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We have three schools here on campus, a middle school, a high school, and
a career center.  The CC has a T1, because they pay for it themselves, the
other two until recently shared a free connection from Comcast.  The
problem with the comcast connection is it's asymmetrical, and its only
384k/sec going up.  Most web traffic, of course, is asymmetrical, but
there are some situations that require more bandwidth up.  We have SPEDDOC
on a citrix server at the SU office, and that would run real slow when the
uplink got saturated, for instance.  Nothing like 20 SPED teachers ranting
that they can't write updated IEPs, and we're gonna get sued, to make your
day.

The solution we're trying is to pay for a business class link from
Comcast.  It's 2 meg/sec up, and 16 down (I think, at any rate it's at
least twice as fast down as the free connection, and 6 times as fast up.) 
It's $99/mo, which is a heck of a lot cheaper than we can get even a T1
that's 1.5/1.5.  We were able to keep the free connection in addition to
the business class one, so we can try load balancing, or split the MS and
HS traffic using priority routing on the Cisco router that's at the
network edge, since the MS is a LOT smaller they would probably be fine on
free connection.  At this point all I did was switch the firewall from the
free connection to the business class one, because it was the quickest way
to get more bw online.  Just did that three days ago, and it seems to have
helped.

If you elect to go with Comcast business, I highly recommend talking to
Peter Constant, [log in to unmask]  Just calling comcast's
800 # and hitting the menu choices for business clients is an exercise in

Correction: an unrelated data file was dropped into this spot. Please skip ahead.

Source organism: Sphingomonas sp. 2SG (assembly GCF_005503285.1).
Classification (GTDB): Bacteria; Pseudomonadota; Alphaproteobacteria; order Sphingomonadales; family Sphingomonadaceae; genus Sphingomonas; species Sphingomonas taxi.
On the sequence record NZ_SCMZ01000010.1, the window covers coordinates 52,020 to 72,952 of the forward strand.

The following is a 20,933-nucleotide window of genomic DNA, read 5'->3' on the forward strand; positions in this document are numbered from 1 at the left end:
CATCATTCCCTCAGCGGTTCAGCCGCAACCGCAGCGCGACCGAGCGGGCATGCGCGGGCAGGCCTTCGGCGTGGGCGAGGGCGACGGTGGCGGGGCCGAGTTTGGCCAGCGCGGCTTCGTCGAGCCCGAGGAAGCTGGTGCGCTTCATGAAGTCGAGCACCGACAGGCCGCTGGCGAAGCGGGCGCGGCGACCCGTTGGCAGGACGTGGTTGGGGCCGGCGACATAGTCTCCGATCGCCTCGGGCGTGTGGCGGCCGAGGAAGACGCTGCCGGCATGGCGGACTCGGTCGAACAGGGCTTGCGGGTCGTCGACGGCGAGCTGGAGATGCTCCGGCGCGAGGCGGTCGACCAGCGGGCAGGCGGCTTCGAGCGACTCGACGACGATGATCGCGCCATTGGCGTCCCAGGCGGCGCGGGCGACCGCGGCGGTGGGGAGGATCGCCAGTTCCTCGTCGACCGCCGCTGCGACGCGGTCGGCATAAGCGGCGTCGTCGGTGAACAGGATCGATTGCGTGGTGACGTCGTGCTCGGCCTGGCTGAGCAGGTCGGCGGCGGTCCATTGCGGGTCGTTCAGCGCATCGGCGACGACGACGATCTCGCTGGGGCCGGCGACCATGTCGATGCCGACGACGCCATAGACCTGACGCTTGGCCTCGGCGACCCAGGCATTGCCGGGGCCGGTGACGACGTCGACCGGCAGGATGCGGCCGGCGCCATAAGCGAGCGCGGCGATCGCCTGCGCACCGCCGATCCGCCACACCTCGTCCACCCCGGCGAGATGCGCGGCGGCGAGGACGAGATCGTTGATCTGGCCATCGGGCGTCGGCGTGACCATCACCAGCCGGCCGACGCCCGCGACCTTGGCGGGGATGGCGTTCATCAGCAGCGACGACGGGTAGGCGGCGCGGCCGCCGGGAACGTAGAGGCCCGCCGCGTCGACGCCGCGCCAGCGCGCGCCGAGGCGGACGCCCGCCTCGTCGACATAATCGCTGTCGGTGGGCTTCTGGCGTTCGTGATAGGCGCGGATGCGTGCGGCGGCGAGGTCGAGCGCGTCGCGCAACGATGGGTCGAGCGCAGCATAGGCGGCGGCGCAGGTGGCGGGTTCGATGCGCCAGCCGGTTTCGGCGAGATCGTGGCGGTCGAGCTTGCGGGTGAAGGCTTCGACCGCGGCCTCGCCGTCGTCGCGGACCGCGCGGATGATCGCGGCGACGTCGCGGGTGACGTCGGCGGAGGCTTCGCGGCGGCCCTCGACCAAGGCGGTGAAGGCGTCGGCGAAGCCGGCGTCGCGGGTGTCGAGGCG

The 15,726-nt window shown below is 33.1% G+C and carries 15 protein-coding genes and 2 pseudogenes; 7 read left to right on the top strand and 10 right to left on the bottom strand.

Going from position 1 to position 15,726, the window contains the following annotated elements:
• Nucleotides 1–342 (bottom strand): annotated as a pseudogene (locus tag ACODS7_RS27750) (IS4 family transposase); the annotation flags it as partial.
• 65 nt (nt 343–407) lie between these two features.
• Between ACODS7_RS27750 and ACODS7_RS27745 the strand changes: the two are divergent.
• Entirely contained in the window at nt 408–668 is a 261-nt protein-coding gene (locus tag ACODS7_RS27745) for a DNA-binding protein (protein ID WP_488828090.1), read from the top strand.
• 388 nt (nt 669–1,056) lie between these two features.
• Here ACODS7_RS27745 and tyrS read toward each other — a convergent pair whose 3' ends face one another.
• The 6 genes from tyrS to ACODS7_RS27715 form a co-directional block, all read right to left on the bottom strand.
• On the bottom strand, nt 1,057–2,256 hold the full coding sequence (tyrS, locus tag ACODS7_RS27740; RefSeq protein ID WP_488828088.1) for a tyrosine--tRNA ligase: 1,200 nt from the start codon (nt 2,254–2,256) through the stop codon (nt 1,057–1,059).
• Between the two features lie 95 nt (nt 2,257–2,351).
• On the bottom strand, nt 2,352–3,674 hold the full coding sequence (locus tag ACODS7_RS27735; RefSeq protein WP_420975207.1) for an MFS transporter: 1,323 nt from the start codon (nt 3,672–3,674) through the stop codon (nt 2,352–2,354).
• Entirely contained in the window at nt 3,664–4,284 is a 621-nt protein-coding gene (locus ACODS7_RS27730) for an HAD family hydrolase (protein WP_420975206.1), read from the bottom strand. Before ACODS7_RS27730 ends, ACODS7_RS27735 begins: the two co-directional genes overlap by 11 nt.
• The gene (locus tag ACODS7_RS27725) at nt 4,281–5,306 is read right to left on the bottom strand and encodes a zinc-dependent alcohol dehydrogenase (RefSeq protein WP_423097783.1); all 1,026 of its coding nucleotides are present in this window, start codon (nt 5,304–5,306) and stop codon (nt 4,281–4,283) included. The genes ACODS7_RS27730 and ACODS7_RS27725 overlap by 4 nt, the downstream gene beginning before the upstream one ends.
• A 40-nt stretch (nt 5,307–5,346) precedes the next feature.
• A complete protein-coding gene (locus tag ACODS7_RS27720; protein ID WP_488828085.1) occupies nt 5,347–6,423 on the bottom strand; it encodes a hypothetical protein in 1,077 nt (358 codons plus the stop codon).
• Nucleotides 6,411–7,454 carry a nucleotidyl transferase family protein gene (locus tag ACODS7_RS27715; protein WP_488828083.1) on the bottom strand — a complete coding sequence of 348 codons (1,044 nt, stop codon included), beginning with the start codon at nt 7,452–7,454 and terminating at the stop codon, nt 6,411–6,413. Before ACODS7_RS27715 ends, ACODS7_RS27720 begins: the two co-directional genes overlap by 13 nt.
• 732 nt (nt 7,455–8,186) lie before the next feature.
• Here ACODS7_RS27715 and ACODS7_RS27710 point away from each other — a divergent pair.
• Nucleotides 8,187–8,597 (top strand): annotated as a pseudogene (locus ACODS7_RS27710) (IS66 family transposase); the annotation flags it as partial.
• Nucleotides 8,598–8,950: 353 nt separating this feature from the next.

frustration, but Peter, who's a sales rep or something for this area, was
recommended by the local business office when I went down there to
complain about their lousy response to my phone inquiries, and he was
great.  Easy to work with, knowledgeable, got things done, and fairly
quickly.

Peter said Comcast has 100megabits to the pole outside your school, so in
theory they can sell you up to 6 $99 connections, though you have to do
the load balancing yourself, they're just gonna give you 6 of their
routers.  Then for not much more than the cost of one T1, you could really
have a screaming internet connection.  This is all theoretical, of course,
I haven't tried it, we only have the one business class and the one free
one, and I haven't even run them both simultaneously. 

Comcast  does seem to be a little more flaky than some of our other ISPs,
it's kind of strange, really.  The day before yesterday, the career center
could get to Facebook via their T1 connection, but no one at the HS or MS
could get there (broke my heart, really!), even though every other web
site we tried worked fine.  Now, you might wonder if that's comcast's
fault, or whether facebook or their ISP screwed up a router config
somewhere, but it's happened with Google, too, and only on Comcast.  THAT
was more of an issue than Facebook.

On another front, I was chatting with our Sovernet rep, complaining about
the price of T1s, and he told me they are currently testing a new DSL
technology that would be quite high speed, like 20meg/sec or something,
and they could multiplex it for you if you want to go even faster, and if
it works, they may announce something soon, but I don't know that you want
to wait for something that may or may not happen, and no one has a clue
how it will be priced.  I think, though, that Sovernet realizes no one is
gonna be willing to pay $400+/mo for 1.5 mb/sec for much longer, which can
only be a good thing.





Bob Wickberg
Technology Coordinator
Brattleboro Union High School District # 6
802-451-3418

School Information Technology Discussion <[log in to unmask]> writes:
>Burr and Burton Academy is looking to find a more cost effective and
>higher bandwidth solution. What are others using? We currently are using
>Level3 and have a 1.5 megabits per month based service bursting to 10
>megabits. We limit bandwidth to 6 during peak usage hours as well as
>lower during non peak and weekend hours. We are always at the top of the
>limit during the day to avoid overage charges. Are there better services
>with higher bandwidth out there. We have heard about taking multiple
>modems and combining them to provide double the bandwidth, is this a
>viable option? Our classes are suffering with this low bandwidth and the
>increasing media sizes. Any suggestions are welcome, thanks in advance.
>Rick Armitage Network Administrator Burr and Burton Academy